Face coverings do not prevent the spread of “the virus”
- A policy review paper published in Emerging Infectious Diseases in May 2020 — the Center for Disease Control and Prevention’s journal — found no evidence to support universal mask wearing as a protective measure in non-health care settings
- A recent meta-analysis and scientific review — which focused on randomized controlled studies rather than observational ones — found that, compared to no mask, mask wearing in the general population or among health care workers did not reduce influenza or influenza-like illness cases
- One study found U.S. states with universal mask mandates saw a 2% reduction in growth rates of positive COVID-19 tests compared to states that did not mandate masks
- Another investigation shows mask rules have had nothing to do with infection rates after all, as no matter how strict the mask rules and how high the compliance, cases have risen and fallen around the same time
Nine months into the COVID-19 pandemic, the bitter conflict about mask wearing continues. In my view, the reason for this is because the science behind the mask mandates is never addressed by the politicians and public health professionals making the recommendations, and the media have completely given up on their journalistic duty.
What you end up with is Dr. Anthony Fauci saying things like “the data on mask wearing speaks for itself,” without telling you that virtually all studies published to date show that universal mask wearing does not prevent the spread of viral illness. The remedy would be journalistic investigation, but the mainstream media clearly doesn’t fulfill that role anymore.
It’s one thing to rely on opinion and unsubstantiated belief when making decisions for your own self. It’s another when opinion is used to justify public health mandates. When we’re talking about the health of billions of people, science really should guide the decisions made, and that means actually taking a cold hard look at the scientific literature.
A Journalist Investigates
In the featured video (below), Robert F. Kennedy Jr., founder of Children’s Health Defense, interviews investigative journalist Jeremy Hammond, who has written extensively about foreign policy, finance, vaccines and, more recently, pandemic response measures.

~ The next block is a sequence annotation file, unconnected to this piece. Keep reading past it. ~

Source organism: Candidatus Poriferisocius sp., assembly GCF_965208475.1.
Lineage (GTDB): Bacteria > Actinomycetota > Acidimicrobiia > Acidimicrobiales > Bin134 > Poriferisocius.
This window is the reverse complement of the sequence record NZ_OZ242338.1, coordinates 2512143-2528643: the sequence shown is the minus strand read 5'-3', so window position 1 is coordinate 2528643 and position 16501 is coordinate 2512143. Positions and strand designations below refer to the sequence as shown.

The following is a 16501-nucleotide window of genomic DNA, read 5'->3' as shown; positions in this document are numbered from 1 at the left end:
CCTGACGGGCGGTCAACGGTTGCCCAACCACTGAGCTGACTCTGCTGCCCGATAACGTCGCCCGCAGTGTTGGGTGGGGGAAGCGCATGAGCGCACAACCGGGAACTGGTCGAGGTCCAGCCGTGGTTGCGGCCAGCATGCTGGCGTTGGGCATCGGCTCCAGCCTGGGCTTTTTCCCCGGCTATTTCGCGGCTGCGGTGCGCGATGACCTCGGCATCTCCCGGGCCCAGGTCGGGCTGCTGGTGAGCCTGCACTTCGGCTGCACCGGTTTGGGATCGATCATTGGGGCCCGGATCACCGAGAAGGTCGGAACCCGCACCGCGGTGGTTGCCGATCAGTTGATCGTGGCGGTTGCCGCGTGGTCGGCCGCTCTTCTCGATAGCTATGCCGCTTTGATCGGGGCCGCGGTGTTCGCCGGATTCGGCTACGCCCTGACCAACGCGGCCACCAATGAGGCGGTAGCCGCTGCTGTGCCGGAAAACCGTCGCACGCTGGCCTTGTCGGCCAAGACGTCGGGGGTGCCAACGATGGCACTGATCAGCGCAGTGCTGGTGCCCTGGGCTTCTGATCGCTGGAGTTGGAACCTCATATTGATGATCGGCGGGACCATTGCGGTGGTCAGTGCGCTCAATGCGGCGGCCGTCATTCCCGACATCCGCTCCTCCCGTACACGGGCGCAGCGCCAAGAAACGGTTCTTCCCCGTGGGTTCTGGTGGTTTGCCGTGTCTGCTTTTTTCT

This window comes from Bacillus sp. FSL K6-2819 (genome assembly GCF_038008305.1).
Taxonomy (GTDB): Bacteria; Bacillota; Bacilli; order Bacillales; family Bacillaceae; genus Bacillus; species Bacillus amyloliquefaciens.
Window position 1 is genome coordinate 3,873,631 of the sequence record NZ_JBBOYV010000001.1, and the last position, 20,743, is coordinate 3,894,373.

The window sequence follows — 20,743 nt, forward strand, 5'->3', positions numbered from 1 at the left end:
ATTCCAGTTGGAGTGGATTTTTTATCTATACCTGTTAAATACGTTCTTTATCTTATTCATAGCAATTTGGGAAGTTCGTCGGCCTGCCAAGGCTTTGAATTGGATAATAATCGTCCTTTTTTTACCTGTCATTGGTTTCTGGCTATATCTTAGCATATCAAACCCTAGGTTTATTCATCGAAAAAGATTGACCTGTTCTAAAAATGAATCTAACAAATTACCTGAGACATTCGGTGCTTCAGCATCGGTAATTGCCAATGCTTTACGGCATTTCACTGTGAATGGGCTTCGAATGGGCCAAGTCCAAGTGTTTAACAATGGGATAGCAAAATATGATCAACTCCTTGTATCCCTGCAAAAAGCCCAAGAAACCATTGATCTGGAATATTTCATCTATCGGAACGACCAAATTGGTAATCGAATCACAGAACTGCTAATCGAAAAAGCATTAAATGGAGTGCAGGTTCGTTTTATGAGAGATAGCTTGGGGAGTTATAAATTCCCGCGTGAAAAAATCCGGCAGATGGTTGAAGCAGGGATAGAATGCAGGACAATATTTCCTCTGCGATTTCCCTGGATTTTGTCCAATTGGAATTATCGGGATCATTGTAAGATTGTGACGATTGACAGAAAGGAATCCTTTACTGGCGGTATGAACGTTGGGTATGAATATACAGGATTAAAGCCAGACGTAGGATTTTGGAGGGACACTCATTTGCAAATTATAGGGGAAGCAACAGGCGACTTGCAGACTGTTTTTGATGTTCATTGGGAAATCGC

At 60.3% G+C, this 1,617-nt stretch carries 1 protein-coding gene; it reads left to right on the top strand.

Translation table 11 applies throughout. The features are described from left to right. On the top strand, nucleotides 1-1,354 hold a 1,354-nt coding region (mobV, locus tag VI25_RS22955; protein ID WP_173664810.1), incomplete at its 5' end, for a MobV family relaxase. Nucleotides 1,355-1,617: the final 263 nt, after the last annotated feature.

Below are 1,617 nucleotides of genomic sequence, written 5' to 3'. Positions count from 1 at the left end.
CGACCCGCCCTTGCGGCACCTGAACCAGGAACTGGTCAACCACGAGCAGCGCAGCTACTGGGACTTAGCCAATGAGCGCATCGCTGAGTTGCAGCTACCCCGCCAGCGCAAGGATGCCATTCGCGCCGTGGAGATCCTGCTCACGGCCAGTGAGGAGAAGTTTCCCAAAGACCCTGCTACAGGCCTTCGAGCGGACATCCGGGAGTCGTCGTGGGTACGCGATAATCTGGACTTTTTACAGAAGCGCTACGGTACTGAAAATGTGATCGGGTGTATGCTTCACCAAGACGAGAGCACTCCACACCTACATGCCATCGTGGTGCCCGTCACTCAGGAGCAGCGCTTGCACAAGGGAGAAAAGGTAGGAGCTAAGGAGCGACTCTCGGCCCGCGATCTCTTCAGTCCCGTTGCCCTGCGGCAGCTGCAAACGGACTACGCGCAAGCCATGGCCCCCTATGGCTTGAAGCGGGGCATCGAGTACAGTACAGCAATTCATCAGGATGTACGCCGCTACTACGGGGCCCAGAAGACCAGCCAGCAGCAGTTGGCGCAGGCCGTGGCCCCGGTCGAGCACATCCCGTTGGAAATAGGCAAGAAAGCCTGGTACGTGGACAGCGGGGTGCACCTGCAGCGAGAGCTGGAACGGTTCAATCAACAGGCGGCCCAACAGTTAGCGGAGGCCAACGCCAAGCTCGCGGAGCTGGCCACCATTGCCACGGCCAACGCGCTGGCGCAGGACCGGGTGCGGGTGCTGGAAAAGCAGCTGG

In the interview, they review a range of questions, including: Where did SARS-CoV-2 come from? Is it possible that it was the result of gain-of-function research? What is the end goal of global measures such as lockdowns and universal mask wearing? Is it really all about protecting public health, or is there some other agenda at play?
With regard to mask wearing, what does the science say about their effectiveness against viral illnesses? Are there any drawbacks, such as ill health effects? Should children wear masks even though their risk of severe COVID-19 illness and death is virtually nonexistent and they’re not a significant vector for spread?
What are the larger societal consequences of mask wearing? What impact do the media have on how the public perceives mask orders, and just how do the media manufacture consent for these draconian freedom-robbing measures?
As noted by Kennedy, one commonly used tactic is to claim scientific consensus; that somehow, the science is unequivocal and cannot be disputed. It’s important to understand that this is nonsense. Science is never “settled,” and it’s exceptionally rare to end up with a scientific consensus on anything, because there are almost always two or more sides to any given inquiry.
Arguing for scientific consensus is particularly egregious and ludicrous when the bulk of the evidence actually demonstrates the complete opposite of what they say it does!
It’s really nothing short of “gaslighting” — a term used to describe a particularly insidious form of psychological manipulation in which victims are systematically fed false information that makes them question what they know to be true. Over time, the victim becomes increasingly unable to discern truth from falsehood as they start doubting their own perceptions.
What Does the Science Say?
With regard to universal mask wearing, the bottom line, Hammond says, is that the science does not support these recommendations. Under certain conditions, in certain settings, they can be modestly helpful, but by and large, there’s no support for the idea that people wearing masks everywhere they go will reduce infection rates and save lives.
Hammond points out that even the World Health Organization, in its June 5, 2020, guidance on face mask use, noted that there’s no direct evidence that universal masking of healthy people is an effective intervention against respiratory illnesses. According to the WHO:
“Meta-analyses in systematic literature reviews have reported that the use of N95 respirators compared with the use of medical masks is not associated with any statistically significant lower risk of the clinical respiratory illness outcomes or laboratory-confirmed influenza or viral infections …
At present, there is no direct evidence (from studies on COVID- 19 and in healthy people in the community) on the effectiveness of universal masking of healthy people in the community to prevent infection with respiratory viruses, including COVID-19.”
At the time, WHO recommended that cloth masks “should only be … used by infected persons … in community settings and not for prevention.” However, like Fauci, the WHO has vacillated on a number of measures, and in its October 20, 2020, update, the WHO is now back to urging people to use masks “as part of a comprehensive strategy of measures to suppress transmission and save lives.”